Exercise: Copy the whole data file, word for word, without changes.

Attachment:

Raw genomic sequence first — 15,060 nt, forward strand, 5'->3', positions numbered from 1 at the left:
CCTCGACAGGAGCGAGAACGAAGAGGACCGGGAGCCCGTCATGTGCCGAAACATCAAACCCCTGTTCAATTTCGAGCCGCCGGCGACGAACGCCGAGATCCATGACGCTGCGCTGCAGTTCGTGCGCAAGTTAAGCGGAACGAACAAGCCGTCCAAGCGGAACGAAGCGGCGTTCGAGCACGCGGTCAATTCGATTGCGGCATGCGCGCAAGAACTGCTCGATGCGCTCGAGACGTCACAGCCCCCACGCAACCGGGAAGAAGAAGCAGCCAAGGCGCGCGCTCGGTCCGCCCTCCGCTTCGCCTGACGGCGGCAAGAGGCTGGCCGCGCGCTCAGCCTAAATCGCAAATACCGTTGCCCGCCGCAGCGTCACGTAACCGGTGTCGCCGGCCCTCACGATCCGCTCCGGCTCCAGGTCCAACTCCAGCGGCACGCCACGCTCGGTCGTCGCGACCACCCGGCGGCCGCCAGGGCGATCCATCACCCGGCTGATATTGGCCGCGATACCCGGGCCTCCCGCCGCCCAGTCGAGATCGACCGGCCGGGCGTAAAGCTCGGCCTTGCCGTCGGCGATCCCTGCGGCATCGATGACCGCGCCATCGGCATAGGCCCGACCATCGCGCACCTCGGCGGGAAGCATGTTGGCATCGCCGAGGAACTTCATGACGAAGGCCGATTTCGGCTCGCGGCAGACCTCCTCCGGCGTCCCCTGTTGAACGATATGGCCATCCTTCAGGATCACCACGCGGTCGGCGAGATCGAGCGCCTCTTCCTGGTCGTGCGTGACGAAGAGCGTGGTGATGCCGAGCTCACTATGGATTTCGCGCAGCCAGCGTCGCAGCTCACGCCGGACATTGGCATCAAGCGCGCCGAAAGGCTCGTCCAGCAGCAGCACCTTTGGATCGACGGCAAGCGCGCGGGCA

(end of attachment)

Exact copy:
Raw genomic sequence first — 15,060 nt, forward strand, 5'->3', positions numbered from 1 at the left:
CCTCGACAGGAGCGAGAACGAAGAGGACCGGGAGCCCGTCATGTGCCGAAACATCAAACCCCTGTTCAATTTCGAGCCGCCGGCGACGAACGCCGAGATCCATGACGCTGCGCTGCAGTTCGTGCGCAAGTTAAGCGGAACGAACAAGCCGTCCAAGCGGAACGAAGCGGCGTTCGAGCACGCGGTCAATTCGATTGCGGCATGCGCGCAAGAACTGCTCGATGCGCTCGAGACGTCACAGCCCCCACGCAACCGGGAAGAAGAAGCAGCCAAGGCGCGCGCTCGGTCCGCCCTCCGCTTCGCCTGACGGCGGCAAGAGGCTGGCCGCGCGCTCAGCCTAAATCGCAAATACCGTTGCCCGCCGCAGCGTCACGTAACCGGTGTCGCCGGCCCTCACGATCCGCTCCGGCTCCAGGTCCAACTCCAGCGGCACGCCACGCTCGGTCGTCGCGACCACCCGGCGGCCGCCAGGGCGATCCATCACCCGGCTGATATTGGCCGCGATACCCGGGCCTCCCGCCGCCCAGTCGAGATCGACCGGCCGGGCGTAAAGCTCGGCCTTGCCGTCGGCGATCCCTGCGGCATCGATGACCGCGCCATCGGCATAGGCCCGACCATCGCGCACCTCGGCGGGAAGCATGTTGGCATCGCCGAGGAACTTCATGACGAAGGCCGATTTCGGCTCGCGGCAGACCTCCTCCGGCGTCCCCTGTTGAACGATATGGCCATCCTTCAGGATCACCACGCGGTCGGCGAGATCGAGCGCCTCTTCCTGGTCGTGCGTGACGAAGAGCGTGGTGATGCCGAGCTCACTATGGATTTCGCGCAGCCAGCGTCGCAGCTCACGCCGGACATTGGCATCAAGCGCGCCGAAAGGCTCGTCCAGCAGCAGCACCTTTGGATCGACGGCAAGCGCGCGGGCA